LBMA investigating Perth Mint allegations after 100 tonnes of "doped" gold shipped to China over three years
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(Kitco News) - The Perth Mint's reputation for its gold purity is at risk after the London Bullion Market Association announced Thursday that it would conduct an investigation regarding allegations that it doped bullion shipped to China.
The investigation could impact the Perth Mint's standing in the LBMA's Good's Delivery List.
""Failure to meet the standards required has serious implications for GDL refiners, and members alike. Discipline could include Membership revocation, suspension subject to resolution or being transferred to the Former List with immediate effect," the LBMA said in the description of its Incident Review Process.
The LBMA investigation comes after a news report from Australian Broadcasting Corporation alleging that the sovereign mint sold diluted or ""doped" gold bars to China for three years and tried to cover it up when it was discovered. The Perth Mint could face a gold recall of $9 billion, according to the report.
The Perth Mint refines its gold to 99.99% purity, meeting industry standards; however, the accusations claim that there is still too much silver in the gold bars according to standards set by the Shanghai Gold Exchange.
While maintaining industry standards, according to the ABC article, which quoted government documents, the Perth Mint started allowing more trace metals into their gold bars to save $620,000 a year in refining costs.
The Perth Mint could have potentially shipped 100 tonnes of ""doped" gold to China. In September 2021, The Shanghai Gold Exchange raised concerns about two gold bars they had found that were non-compliant with its standards. The Perth Mint addressed the SGE's concerns regarding the two bars but didn't disclose the broader issue.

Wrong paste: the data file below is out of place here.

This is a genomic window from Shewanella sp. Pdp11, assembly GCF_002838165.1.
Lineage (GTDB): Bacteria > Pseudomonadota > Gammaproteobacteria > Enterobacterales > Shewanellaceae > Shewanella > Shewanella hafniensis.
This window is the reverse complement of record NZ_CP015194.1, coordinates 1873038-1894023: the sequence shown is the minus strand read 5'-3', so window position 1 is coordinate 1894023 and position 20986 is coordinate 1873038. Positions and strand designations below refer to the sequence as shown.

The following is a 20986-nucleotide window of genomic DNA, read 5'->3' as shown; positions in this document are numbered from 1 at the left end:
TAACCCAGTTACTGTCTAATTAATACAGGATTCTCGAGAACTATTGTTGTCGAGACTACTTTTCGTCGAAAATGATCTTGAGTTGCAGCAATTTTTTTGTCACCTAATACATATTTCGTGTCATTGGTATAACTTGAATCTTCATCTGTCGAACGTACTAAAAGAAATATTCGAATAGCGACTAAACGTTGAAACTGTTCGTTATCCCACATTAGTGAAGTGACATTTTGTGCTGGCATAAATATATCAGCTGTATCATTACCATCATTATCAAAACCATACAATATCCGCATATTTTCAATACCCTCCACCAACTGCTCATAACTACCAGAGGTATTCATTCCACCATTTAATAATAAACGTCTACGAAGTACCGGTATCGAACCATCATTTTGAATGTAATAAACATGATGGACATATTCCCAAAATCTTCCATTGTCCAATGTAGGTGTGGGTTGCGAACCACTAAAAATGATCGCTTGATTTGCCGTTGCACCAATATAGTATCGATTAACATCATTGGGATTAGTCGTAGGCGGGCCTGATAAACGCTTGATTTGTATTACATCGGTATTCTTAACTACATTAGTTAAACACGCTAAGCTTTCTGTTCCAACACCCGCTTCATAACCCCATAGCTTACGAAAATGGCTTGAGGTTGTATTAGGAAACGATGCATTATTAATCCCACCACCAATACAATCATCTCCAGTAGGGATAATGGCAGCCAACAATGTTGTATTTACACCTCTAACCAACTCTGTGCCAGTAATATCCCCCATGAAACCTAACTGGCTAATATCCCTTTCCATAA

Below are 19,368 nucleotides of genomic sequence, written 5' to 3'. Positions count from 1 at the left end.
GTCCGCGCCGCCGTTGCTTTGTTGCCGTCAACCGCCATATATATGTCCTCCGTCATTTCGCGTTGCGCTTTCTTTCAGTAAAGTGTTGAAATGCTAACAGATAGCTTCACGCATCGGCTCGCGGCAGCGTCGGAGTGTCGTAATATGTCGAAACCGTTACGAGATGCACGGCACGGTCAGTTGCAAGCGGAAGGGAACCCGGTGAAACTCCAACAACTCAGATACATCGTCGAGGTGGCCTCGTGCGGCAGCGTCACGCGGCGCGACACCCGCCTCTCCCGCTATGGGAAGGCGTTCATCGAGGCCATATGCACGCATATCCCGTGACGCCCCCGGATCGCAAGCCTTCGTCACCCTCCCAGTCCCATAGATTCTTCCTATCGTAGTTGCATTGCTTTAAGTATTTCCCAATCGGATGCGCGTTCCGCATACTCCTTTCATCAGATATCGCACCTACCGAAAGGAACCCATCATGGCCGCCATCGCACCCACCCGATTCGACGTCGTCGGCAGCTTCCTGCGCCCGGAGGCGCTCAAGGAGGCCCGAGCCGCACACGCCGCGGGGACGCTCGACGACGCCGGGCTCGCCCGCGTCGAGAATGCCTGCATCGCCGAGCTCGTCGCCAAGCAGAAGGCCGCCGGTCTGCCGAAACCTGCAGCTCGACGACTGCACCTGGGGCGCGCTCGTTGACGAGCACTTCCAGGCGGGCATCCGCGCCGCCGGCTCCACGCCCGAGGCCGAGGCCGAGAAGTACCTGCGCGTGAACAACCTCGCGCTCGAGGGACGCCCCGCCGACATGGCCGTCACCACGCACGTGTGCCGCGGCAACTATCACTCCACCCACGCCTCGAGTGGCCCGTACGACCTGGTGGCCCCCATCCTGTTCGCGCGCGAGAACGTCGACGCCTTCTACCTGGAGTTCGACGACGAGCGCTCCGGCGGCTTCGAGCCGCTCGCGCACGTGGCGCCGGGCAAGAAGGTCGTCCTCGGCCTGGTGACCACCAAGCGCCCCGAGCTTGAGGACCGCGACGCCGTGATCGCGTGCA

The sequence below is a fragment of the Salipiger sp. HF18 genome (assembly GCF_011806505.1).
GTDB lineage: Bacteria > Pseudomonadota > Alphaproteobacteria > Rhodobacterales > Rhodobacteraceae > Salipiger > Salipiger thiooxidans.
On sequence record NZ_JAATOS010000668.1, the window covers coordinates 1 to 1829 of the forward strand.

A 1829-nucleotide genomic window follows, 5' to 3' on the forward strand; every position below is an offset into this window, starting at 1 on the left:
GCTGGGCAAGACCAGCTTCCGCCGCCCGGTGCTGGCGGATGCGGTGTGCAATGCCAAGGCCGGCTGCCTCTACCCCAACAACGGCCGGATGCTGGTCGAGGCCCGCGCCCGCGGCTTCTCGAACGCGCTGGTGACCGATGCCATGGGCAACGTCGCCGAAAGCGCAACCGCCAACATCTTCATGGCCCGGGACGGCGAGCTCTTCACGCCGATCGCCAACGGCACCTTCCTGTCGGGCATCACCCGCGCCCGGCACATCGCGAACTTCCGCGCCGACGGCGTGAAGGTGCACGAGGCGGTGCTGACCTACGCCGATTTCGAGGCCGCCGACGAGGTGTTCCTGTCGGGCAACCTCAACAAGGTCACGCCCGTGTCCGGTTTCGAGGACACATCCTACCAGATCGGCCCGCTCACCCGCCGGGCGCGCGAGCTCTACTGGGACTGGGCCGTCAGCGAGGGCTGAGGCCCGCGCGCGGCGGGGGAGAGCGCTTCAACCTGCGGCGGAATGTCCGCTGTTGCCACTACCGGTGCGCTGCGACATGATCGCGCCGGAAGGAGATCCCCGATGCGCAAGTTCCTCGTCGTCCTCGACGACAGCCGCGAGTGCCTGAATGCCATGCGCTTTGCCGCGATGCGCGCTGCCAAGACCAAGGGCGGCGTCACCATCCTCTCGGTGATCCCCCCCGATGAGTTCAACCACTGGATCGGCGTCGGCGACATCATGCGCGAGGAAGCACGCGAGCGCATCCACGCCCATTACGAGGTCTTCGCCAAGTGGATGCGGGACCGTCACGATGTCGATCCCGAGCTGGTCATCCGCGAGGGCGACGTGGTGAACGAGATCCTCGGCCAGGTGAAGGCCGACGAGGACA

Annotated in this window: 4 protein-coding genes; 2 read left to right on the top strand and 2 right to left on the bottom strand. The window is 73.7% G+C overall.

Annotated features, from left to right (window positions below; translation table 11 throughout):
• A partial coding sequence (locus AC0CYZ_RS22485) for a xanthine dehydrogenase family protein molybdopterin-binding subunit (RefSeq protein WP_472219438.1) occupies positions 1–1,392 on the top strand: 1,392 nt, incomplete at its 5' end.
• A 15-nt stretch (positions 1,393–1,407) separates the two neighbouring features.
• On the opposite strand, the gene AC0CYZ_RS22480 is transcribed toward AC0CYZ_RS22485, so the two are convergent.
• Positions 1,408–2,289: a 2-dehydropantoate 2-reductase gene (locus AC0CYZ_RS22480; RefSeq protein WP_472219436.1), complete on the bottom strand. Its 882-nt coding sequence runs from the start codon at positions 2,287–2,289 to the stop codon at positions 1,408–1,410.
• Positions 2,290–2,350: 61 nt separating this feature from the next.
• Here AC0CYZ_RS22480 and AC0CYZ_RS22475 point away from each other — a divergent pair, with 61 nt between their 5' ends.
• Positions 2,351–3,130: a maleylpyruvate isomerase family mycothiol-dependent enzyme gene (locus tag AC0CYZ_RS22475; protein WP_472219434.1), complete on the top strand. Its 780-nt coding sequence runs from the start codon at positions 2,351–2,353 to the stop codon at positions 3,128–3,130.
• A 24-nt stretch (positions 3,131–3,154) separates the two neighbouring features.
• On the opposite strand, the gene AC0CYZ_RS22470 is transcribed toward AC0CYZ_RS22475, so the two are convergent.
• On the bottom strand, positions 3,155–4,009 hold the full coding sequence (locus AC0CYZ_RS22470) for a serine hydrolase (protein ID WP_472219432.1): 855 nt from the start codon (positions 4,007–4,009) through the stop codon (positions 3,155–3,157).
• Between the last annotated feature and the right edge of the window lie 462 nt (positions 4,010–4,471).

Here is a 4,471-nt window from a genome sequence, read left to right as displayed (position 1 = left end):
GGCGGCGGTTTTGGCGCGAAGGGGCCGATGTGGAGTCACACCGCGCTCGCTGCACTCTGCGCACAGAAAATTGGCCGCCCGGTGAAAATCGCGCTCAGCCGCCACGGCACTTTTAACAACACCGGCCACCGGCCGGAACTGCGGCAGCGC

The Perth Mint has pushed back against the allegations, standing by its refining standards and practices.
""The Perth Mint emphasizes that there is no question about the gold purity and value of the gold bars The Perth Mint has sold to customers in China. At all times the one-kilogram bars The Perth Mint produced and sold contained at least 99.99% gold, as per their specifications. This has never been in dispute," the mint said in a statement.
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""In September 2021, The Perth Mint was made aware that some of its one-kilogram bars did not meet the non-gold specifications of the Shanghai Gold Exchange (SGE). The SGE specifications demand that the non-gold component – that is, 0.01% of the bar or 100 parts per million (ppm) – contains no more than 50 ppm silver. The Perth Mint immediately launched a review of its refining practices, including how it applied the industry-wide accepted process of ‘doping' or ‘alloying' its one-kilogram bars," the mint said. ""As part of The Perth Mint's review of refining practices, new processes were implemented to ensure that one-kilogram bars would have on average minimum gold purity of 99.996%, compared with the industry standard of approximately 99.992%. As a result of this new practice, which came into effect in December 2021, the maximum non-gold component in a one-kilogram bar is 0.004% - which adheres to the SGE's non-gold specification standards."
In a separate statement, the Perth Mint said it would work with the LBMA as it conducts its Incident Review Process.